Bank Regulator Consolidation Said to Be Part of Obama Regulatory Overhaul Plan

The Wall Street Journal, citing unnamed sources, reports today that the Obama administration may propose a single regulatory agency for the entire banking sector. The "hodgepodge of federal agencies" now overseeing the industry has been cited as a factor in the government's slow reaction to the credit crisis as it morphed last year into a global catastrophe.

The proposal remains in flux, the newspaper reports, and will be part of a broader regulatory overhaul plan that the administration is expected to present next month. In interviews with Knowledge at Wharton, Wharton faculty have offered suggestions for changes to the financial regulatory structure. For an article titled, "Getting It Right: Making the Most of an Opportunity to Update Market Regulation," Wharton finance professor Richard Marston told Knowledge at Wharton that the "financial crisis is so serious, and clearly the mechanisms have broken down [to the extent] that we're really going to have to get more serious about regulation." He suggested that one possible model is a consolidated system, in which monetary policymakers and regulators are closely aligned, similar to that of the United Kingdom. "We'll have to start from scratch again and think about how we regulate finance and allow it to thrive, and not take undue risk which society as a whole has to pay for," he says. "It's a balancing act. Everything is on the table."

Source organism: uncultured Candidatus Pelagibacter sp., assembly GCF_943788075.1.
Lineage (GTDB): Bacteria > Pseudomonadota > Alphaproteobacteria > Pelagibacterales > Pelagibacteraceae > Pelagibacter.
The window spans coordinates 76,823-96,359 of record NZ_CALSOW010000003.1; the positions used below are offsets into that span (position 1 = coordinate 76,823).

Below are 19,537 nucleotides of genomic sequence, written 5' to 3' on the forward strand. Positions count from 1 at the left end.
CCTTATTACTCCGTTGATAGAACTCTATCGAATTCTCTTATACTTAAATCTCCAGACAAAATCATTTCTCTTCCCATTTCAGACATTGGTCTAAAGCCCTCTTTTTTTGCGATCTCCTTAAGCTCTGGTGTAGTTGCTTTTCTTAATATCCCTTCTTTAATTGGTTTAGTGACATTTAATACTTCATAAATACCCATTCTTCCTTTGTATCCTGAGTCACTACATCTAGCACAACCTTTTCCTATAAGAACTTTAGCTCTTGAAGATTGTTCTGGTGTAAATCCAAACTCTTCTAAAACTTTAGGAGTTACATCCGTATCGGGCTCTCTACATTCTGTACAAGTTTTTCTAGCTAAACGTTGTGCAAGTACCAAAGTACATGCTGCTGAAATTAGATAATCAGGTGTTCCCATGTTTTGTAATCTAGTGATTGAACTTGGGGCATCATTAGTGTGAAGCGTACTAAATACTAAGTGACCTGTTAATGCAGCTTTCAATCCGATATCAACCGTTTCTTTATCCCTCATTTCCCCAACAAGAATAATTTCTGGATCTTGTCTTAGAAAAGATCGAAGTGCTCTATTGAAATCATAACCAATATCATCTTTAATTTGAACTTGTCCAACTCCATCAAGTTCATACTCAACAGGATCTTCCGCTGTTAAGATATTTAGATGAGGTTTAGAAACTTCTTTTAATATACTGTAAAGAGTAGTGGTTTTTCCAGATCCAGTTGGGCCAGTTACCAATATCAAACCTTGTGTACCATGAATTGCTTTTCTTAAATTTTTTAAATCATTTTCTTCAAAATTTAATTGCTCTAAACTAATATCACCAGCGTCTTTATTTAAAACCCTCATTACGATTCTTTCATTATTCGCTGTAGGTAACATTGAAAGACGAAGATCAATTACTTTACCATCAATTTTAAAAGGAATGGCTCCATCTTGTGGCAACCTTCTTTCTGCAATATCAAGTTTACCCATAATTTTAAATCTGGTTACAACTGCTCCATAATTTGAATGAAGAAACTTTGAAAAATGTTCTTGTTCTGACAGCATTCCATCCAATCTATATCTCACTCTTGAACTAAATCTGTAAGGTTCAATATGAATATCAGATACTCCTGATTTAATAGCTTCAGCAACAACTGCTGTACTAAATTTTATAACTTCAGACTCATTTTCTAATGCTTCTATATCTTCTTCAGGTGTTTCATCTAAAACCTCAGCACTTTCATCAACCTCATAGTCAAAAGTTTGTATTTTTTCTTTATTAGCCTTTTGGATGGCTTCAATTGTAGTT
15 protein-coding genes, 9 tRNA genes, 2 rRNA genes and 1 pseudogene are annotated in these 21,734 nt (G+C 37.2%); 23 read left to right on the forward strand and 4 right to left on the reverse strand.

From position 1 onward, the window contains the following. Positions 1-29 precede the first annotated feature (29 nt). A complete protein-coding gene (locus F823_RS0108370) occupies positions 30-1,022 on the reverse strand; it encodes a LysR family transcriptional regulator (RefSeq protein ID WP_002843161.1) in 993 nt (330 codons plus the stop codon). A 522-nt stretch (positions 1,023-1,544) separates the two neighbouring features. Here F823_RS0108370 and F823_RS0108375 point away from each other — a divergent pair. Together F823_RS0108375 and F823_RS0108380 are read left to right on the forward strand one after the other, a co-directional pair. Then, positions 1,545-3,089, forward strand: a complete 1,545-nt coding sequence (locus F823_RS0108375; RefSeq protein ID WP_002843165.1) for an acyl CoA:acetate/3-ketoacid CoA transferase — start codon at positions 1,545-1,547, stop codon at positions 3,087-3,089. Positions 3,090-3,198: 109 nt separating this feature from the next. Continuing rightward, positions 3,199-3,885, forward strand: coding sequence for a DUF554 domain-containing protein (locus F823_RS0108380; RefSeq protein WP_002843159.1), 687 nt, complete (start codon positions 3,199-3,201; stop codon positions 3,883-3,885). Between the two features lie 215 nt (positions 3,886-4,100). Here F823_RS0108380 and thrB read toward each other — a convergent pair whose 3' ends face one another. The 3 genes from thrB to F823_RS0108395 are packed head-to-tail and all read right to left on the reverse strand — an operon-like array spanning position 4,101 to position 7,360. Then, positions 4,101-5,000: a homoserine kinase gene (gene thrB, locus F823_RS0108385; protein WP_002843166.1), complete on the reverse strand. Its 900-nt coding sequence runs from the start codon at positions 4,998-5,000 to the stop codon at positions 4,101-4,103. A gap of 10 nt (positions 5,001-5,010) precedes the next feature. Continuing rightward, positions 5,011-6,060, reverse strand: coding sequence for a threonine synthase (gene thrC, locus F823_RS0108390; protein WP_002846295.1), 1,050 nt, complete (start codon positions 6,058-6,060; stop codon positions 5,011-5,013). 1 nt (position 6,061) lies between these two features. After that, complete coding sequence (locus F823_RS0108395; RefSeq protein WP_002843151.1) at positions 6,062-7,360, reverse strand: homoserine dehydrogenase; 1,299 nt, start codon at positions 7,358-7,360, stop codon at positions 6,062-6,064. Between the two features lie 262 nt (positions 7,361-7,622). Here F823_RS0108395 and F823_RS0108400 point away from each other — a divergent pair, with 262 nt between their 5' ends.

For more from Knowledge at Wharton about regulation in the post-crisis world, see "How the Credit Crisis Could Forge a New Financial Order," and "A World Transformed: Panelists Look Beyond the Crisis."